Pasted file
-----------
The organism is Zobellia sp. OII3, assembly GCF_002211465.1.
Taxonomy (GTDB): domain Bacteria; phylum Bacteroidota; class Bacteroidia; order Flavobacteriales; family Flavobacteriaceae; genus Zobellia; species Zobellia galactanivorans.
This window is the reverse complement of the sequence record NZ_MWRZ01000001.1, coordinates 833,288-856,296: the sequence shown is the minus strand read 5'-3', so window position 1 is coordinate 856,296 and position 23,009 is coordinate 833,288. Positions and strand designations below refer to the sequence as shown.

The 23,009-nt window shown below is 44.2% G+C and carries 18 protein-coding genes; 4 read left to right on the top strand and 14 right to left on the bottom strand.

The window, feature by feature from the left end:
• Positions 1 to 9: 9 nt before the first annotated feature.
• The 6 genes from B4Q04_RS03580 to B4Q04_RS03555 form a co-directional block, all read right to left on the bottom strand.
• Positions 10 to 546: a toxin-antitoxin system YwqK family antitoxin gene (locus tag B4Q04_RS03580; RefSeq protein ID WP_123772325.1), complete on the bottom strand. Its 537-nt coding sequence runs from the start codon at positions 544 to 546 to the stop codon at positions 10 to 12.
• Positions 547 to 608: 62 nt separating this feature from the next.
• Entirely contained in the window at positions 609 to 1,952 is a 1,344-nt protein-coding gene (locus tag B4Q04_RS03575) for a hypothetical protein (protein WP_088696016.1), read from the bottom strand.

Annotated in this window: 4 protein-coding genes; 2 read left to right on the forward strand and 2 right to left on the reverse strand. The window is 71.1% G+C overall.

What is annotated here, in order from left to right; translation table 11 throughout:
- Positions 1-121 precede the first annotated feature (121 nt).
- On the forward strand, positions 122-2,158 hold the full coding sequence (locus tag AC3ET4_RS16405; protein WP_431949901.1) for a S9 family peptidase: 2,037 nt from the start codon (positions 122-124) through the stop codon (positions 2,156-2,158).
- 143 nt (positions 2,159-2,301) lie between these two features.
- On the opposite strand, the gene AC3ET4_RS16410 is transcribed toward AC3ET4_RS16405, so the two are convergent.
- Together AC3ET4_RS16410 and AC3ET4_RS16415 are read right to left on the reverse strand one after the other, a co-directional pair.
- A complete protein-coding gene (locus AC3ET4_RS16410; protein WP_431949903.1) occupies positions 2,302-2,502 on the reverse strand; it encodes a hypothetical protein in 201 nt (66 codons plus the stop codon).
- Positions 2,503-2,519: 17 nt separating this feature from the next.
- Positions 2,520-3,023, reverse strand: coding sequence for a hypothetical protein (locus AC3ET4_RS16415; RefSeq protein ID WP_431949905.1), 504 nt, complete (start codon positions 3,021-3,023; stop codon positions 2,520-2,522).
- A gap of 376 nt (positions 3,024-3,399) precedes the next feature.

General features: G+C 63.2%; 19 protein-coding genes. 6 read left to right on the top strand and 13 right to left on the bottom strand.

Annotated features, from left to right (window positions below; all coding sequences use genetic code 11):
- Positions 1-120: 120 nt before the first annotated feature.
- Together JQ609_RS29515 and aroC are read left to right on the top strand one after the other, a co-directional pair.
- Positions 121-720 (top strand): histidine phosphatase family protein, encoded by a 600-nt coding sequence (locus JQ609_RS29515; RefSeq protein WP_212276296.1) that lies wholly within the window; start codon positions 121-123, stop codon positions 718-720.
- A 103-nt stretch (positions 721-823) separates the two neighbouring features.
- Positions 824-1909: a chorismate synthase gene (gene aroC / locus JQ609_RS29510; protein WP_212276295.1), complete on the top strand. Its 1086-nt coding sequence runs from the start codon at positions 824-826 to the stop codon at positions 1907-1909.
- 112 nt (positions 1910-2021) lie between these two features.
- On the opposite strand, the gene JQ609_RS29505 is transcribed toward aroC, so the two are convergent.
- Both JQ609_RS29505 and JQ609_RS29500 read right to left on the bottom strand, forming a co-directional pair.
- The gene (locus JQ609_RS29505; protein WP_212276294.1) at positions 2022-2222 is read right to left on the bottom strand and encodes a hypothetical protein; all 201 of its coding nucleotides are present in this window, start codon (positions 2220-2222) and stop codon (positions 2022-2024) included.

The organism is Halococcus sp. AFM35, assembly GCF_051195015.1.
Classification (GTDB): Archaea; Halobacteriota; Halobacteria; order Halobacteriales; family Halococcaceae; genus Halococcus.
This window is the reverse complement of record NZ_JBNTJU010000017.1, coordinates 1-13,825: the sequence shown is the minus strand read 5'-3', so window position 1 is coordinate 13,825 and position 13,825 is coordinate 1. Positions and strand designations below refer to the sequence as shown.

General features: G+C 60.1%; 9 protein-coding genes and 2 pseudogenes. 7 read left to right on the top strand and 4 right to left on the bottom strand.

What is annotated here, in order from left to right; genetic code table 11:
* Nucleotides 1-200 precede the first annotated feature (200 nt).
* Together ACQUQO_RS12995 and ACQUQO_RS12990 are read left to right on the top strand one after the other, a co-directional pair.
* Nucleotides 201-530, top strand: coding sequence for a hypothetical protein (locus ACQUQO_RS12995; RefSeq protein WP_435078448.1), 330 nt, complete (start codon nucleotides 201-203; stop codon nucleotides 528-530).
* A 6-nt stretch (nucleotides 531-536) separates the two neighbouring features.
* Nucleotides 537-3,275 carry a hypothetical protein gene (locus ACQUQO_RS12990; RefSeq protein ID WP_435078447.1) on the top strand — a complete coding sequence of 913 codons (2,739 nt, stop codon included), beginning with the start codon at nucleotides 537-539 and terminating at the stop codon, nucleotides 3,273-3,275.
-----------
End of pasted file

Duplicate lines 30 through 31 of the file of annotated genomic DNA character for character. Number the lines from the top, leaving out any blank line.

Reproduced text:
- On the opposite strand, the gene JQ609_RS29505 is transcribed toward aroC, so the two are convergent.
- Both JQ609_RS29505 and JQ609_RS29500 read right to left on the bottom strand, forming a co-directional pair.